Saturday, November 21, 2015

Bittersweet Symphony/Waterloo Sunset

This freakin' guy.

There are some who think the secret to Brad Mehldau's greatness is that he went to high school about half a mile from where DT and I went to school, and at the same time, no less. These people are (mainly) wrong.

What they're not wrong about is that he's great. 'cuz he is great.

Monday, November 16, 2015

With or Without You

One of U2's best known songs redone as a gothic dirge? Sure, why not.

I like this a lot but I'm not actually sure it works. But what is undeniably impressive is how thoroughly Lee has put her own stamp on this iconic tune, keeping virtually nothing of the original arrangement. For a song as entrenched in pop culture as this one, that's no mean feat.

(I especially dig the "On a Plain" vocals at the end.)

Sunday, November 15, 2015

I'll Be Back

Somehow I have never heard this, one of my favorite songs by my favorite ever artist covered wonderfully by another artist I adore. Do not make my same mistake. Listen. Listen now. And then several more times.

Tuesday, November 10, 2015

RIP Allen Toussaint

Like a lot of rock fans, I first became aware of Allen Toussaint thanks to his incredible work on the Band's Rock of Ages LP. But it doesn't take much further investigation to realize—in fact, if you're a serious music fan, it's hard not to be aware—just what a monster musician he was, or what a loss his passing is.

Friday, November 6, 2015

People Get Ready

Just how great is Aretha Franklin? Words cannot adequately describe. But here's one indication—this amazing cover of the great Impressions song:

The thing isn't so much how great her cover is, although of course it is. Even by Lady Soul's incredibly lofty standards, it's great. But what struck me recently is that it barely even gets mentioned when the song is discussed. Not because her version isn't fantastic, but because fantastic is what we expected from The Divine Miss F, every single time. Fantastic is her baseline standard.

That's how great.

Thursday, November 5, 2015


Many many years ago, surely just following the dawn of all time, Scott and I were driving one night and heading...somewhere. Who knows? We were both in college at the time and home on some break or another.

Scott popped in a cassette tape (I told you this was before the dawn of time) and on came Buddy Holly, singing and playing (I think I remember) "Everyday."

Anyway, Scott nearly yelled this to me, with the utmost of urgency:

"Do you have any idea how great he was? Any idea?"

I did. I still do.

Anyway. Greatness. It's a funny thing (or so I hear). Because even though you know it's there, sometimes we still have to be reminded. I music, we're reminded by a friend practically screaming to us to sit up and take notice of how great something is. Or maybe we get reminded by reading a review, or by reading about the artist in question.

Of course, usually, we just need to listen to be reminded of greatness.

Like here.

Emmylou Harris is not one of the greatest female singers/musicians to ever live; she is one of the greatest singer/musicians to ever live, period.

And I don't think she's ever been better than this (relatively) late career track (it comes from her spectacular Red Dirt Girl album in 2000). Listen to what is at work here. To Emmylou's voice, sad and breathy and distant, aided by some subtle orchestration and a couple of simple chords and not much else, Listen to the way she so lovingly sings his name, "Michelangelo," at the conclusion of every verse, extending it out just a nanosecond longer for emphasis. Listen to those haunted, mournful wails she offers following each bridge. As if what she is seeing and what she is feeling is simply too beautiful to be described in words.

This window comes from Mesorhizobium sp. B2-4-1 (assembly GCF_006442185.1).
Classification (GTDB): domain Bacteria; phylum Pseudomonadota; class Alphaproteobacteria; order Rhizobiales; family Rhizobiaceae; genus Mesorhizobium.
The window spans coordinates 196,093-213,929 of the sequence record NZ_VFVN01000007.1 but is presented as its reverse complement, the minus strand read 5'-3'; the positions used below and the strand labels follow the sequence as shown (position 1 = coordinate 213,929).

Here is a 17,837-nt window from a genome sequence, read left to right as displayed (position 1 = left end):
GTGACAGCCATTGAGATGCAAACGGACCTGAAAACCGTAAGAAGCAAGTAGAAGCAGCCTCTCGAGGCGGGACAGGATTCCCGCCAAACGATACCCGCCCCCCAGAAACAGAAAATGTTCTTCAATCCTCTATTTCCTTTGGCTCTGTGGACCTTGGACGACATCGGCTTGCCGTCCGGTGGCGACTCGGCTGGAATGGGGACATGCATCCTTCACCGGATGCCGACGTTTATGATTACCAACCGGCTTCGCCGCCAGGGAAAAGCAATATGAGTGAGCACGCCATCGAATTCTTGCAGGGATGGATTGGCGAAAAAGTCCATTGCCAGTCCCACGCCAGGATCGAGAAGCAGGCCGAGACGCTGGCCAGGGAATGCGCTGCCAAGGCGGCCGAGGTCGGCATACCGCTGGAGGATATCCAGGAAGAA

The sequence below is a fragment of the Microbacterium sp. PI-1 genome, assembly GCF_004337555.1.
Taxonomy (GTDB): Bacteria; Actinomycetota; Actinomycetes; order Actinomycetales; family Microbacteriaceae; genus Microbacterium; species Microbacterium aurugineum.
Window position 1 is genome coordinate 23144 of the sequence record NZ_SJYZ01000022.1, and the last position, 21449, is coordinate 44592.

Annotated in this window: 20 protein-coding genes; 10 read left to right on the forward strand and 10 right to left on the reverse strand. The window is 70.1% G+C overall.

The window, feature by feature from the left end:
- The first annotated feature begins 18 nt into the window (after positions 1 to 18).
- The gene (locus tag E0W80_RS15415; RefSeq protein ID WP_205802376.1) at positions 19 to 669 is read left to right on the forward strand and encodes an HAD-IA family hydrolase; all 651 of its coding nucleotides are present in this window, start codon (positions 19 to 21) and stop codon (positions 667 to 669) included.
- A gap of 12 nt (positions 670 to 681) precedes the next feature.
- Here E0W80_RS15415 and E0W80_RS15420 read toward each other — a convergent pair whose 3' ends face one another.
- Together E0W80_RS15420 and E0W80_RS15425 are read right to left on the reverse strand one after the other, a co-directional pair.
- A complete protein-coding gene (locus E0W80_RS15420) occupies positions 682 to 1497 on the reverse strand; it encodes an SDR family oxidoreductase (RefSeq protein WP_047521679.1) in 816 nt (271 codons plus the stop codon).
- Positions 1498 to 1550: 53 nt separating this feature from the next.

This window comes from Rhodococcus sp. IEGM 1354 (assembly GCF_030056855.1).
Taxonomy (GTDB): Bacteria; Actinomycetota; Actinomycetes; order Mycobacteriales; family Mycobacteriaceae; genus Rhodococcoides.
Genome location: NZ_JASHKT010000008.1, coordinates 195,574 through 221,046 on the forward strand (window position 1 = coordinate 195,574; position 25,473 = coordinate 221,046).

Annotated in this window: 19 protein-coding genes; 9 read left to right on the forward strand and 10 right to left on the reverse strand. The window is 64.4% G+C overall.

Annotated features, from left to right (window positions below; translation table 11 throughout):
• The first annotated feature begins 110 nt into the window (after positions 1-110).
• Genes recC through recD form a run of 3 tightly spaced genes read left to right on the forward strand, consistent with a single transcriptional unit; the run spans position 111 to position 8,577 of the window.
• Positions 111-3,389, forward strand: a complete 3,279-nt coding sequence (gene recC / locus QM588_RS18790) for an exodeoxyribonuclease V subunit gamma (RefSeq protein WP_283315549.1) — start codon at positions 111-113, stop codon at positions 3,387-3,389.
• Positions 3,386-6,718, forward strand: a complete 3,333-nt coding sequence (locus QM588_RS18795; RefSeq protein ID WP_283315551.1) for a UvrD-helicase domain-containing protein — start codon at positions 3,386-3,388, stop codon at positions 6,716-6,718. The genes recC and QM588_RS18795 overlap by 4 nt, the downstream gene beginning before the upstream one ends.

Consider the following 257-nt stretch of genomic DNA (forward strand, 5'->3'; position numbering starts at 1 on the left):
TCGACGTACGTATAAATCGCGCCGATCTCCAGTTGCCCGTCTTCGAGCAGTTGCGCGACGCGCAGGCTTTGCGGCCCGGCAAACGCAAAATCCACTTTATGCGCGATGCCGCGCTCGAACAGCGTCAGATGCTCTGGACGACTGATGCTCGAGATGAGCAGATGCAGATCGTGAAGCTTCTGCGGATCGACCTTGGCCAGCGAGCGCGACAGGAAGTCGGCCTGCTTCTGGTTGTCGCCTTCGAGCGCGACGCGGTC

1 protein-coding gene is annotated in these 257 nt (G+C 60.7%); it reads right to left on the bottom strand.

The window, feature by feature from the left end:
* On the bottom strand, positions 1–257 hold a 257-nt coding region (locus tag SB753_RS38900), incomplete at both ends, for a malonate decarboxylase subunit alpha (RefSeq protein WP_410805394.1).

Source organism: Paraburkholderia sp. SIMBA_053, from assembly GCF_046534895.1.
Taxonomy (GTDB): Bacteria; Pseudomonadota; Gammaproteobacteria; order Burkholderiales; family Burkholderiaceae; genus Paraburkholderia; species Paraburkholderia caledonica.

Borrowing melodically somewhat from Leonard Cohen's "Suzanne, " "Michelangelo" sweeps us into a series of Emmylou's dreams, where the grand master visits her in a variety of different shapes and forms, all of which lead to questions from her about what they both have seen, heard and touched. This is a love letter from one great artist to another, delivered in hushed, melancholy tones that never once ceases to be stunning.

Did you suffer at the end, would there be no on to remember?
Did you banish all the old ghosts with the terms of your surrender?
And could you hear me calling out your name?
Well I guess that I will never know...

Last night I dreamed about you,
I dreamed that you were weeping.
And the dreams poured down like diamonds
For a love beyond all keeping.
And you caught them one by one,
In a million silk bandannas I gave you long ago...

Greatness abounds with Emmylous Harris, and all we need to be reminded of this is to simply listen to her at her best. With a truckful of musical talent, a voice that descended from heaven and a gift for tasteful, tactful understatement that few artists have ever had, Emmylou has it all. "Michelangelo" shows why.

Long may she reign.

Thursday, October 22, 2015


A very knowledgable music fan with usually outstanding taste once casually said to me that the Beatles weren't really rock, that they were pop. I just stared at him for several minutes until he went away.

I mean, really.

I don't believe the whole "world's greatest rock 'n roll band™" nonsense started until after the Beatles had broken up. And with good reason. Compare and contrast and only one band comes out looking like a serious contender for the title, and it ain't the Stones.

Tuesday, October 20, 2015

I Feel Good

I have often said that the first woman I ever truly loved was Batgirl. Sure, I was only 4.5 years old at the time, but the heart wants what the heart wants, and I think time has proven my ardent passion was not misdirected.